Friday, August 27, 2010

Marketing vs. Creativity

Gauguins and Connoisseurs at the Stafford Gallery- 1911-Spencer Gore I’ve basically trained myself to be creative on demand—and leave my muse out of the equation all together. Inspiration is too unpredictable—I seem to get better results from just old fashioned perseverance.

But there are times when it’s more difficult to write than others and I wonder if there are other writers out there in the same boat.

I’m going to limit my observations here to genre writing, which is all I’m familiar with. But—and this is a generalization—I think that genre writers are some of the hardest-working folks in the business.

I’m part of a couple of different promotional groups that are made up of genre writers published by big houses. Many of them have more than one series that they’re currently working on. Most are promoting at least one new release while on deadline with at least one book. And they're promoting the heck out of the new release--really strenuous, long-term marketing.

Almost all of them do a lot of sales tracking. And there are plenty of places to track these numbers. Some of them get the numbers directly from their editor (I got a few numbers from mine.) Some subscribe to Publisher’s Alley (and I’ll admit to being a subscriber.) Some even subscribe to Bookscan, which is REALLY pricy. Others look at Amazon and Barnes and Noble sales.

I do some sales tracking. I know enough to know that Delicious and Suspicious is selling well. I know enough to know that my publisher is happy with me.

But when I start doing sales comparisons between other releases or try to figure out where my sales are coming from or how to duplicate it—it just messes me up when I try to segue into a writing session.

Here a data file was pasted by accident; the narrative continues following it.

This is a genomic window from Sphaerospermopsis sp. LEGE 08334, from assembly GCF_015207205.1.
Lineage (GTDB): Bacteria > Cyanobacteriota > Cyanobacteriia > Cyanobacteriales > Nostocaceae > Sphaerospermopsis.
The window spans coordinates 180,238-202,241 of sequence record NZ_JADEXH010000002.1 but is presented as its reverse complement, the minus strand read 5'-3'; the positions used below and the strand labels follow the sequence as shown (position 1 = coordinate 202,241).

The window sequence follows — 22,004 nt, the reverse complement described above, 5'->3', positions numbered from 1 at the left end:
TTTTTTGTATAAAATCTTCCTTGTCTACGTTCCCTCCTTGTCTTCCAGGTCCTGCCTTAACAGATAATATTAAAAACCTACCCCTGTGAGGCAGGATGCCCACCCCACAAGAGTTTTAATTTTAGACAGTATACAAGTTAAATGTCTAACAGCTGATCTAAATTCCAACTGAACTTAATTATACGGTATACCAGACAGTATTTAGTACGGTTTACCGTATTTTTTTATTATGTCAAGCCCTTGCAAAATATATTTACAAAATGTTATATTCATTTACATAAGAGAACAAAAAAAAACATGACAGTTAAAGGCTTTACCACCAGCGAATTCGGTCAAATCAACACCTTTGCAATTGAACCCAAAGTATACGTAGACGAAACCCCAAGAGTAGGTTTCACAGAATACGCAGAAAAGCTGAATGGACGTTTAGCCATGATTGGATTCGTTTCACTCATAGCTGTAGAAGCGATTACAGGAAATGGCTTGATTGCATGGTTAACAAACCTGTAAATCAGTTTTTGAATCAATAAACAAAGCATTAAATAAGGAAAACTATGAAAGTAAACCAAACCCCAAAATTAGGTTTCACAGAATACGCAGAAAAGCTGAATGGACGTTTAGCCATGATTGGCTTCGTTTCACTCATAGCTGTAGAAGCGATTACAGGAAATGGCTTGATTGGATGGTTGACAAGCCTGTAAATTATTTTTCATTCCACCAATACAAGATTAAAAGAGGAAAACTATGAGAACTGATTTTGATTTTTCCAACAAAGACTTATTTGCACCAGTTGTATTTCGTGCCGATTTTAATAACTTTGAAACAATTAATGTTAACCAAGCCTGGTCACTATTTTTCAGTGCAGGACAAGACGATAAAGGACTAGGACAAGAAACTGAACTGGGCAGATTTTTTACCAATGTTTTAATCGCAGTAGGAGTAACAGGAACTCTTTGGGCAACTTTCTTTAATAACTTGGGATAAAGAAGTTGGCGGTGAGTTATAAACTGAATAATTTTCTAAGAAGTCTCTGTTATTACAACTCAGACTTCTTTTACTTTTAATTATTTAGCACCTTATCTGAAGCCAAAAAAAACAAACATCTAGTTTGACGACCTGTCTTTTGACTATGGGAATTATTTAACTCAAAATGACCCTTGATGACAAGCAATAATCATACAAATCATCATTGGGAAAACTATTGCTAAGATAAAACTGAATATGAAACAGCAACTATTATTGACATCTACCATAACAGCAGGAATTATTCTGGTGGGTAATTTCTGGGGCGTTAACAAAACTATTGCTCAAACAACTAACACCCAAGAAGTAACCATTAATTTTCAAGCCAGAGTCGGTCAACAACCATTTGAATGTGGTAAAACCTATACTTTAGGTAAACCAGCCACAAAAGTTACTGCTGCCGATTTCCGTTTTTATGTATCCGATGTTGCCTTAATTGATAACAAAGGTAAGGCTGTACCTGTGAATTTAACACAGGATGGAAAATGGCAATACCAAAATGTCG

I think this is because I’m being analytical—which is something I’m not great at, anyway. Then I try to go from looking at charts and numbers and chart legends—and return to being creative.

It’s hard. Most of the writers I know look to good numbers as validation of their writing talent. Or at numbers as a sign whether their series is going to be continued or not. And they’re still busily working on their next book or coming up with the next series idea while they're tracking sales.

Going from sales figures to creative writing isn’t easy. It’s also not easy to go from reading negative reviews (which happen to all of us) back to writing.

So, for me? I just want to know things in generalizations. Is my publisher happy or unhappy? If they’re unhappy, is there anything I can do to make amends or help out in any way from a marketing perspective?

On my end, I’m just planning to promote as best I can and write as well as I can. Because I think it all boils down to the writing in the end. Readers will buy good books. But I've had plenty of authors look at me askance when I've admitted that sales tracking only makes me feel anxious.

What do you think? If you’re published, do you study sales tracking? Or, if you’re unpublished, is there another factor that messes up your writing mojo?